Similarly, it is understood that linkages between elements of the apparatus may be hard-wired or wireless and that such elements may be co-located or distributed geographically. The network aspects of the apparatus are a preferred aspect of its functioning. It is common practice in networks to distribute `intelligence` and storage elements in order to optimize performance and such elements as would commonly form part of a network are included. Accordingly, a network embodiment may have several forms and include additional data storage or relay elements.
 The specific task (or set of tasks) is part of a task library data base which provides the task-related Protocol to which the data is referenced. Protocols may include simple or multiple tasks and constrain performance as to time and expected range of performance. Therefore they may be used to probe aspects of performance of a complex biomechanical system without explicit knowledge of subsystem functioning. In another embodiment of the invention, tasks within Protocols may be modified or perturbed so as to elicit performance changes relevant to the functioning of specific system components. A Protocol is preferably externally defined and not modified by the system except as to duration and/or number of repetitions.
 In a practical setting, the measurement and analysis system which is the subject of FIG. 1 is used by an operator or a therapist working with a subject/patient according to FIG. 1. That is, once a test Protocol is selected and initiated (typically bt the operator), the system prompts (or specifies) the specified task(s) and then through use of an appropriate set of sensors task-related performance data is acquired through the gateway 120 which is recorded and transmitted for analysis, feedback and reporting. Optionally, the data acquisition may be directly linked to a display interface to provide immediate confirmation of measurement and performance feedback.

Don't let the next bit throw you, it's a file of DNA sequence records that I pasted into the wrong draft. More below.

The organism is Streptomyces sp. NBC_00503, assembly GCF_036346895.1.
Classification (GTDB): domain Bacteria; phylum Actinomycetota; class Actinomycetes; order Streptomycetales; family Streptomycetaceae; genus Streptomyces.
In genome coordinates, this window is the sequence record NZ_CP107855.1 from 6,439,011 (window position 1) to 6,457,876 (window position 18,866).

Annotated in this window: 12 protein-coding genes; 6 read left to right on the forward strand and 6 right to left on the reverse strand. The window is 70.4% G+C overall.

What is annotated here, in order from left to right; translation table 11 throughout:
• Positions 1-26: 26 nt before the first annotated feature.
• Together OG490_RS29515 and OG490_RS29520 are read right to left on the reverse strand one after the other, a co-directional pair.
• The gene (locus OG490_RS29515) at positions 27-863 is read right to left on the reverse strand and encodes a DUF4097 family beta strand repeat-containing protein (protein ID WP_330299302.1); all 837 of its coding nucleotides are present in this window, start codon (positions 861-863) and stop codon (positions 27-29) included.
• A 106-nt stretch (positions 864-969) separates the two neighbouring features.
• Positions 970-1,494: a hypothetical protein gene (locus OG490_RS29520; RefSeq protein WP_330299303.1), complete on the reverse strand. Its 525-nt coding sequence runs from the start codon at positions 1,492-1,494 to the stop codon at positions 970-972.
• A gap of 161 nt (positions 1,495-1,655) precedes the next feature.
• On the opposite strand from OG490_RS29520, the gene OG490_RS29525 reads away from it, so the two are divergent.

The client application 130 includes an interface device which may have a display and data entry capability so that the user (therapist or subject) may enter relevant annotation and view data as confirmation of task performance.
 The data acquired in task-measurement is then transmitted by a hard or wireless link to a server including the web application 140 which hosts an analysis module, and one or more data bases where, using standard methods of mathematical analysis (signal extraction, averaging and statistical processing), relevant performance information may be extracted as further described below.
 The server may also link to cloud-based or other servers as is common in data processing networks and thus may access additional data such as patient medical records, demographic or sports performance stored in independent repositories of such data.
 A feature of an embodiment is that data from individual subjects and tests is analyzed on-line with data accumulated from other test subjects and tests thus enabling quantitative comparisons of performance; such comparisons may be to normative populations or over time within an individual's performance history.
 In addition, the ability to quantify performance of specific tasks allows feedback and task modification as further described below in such ways are specifically and uniquely useful for assessment and training.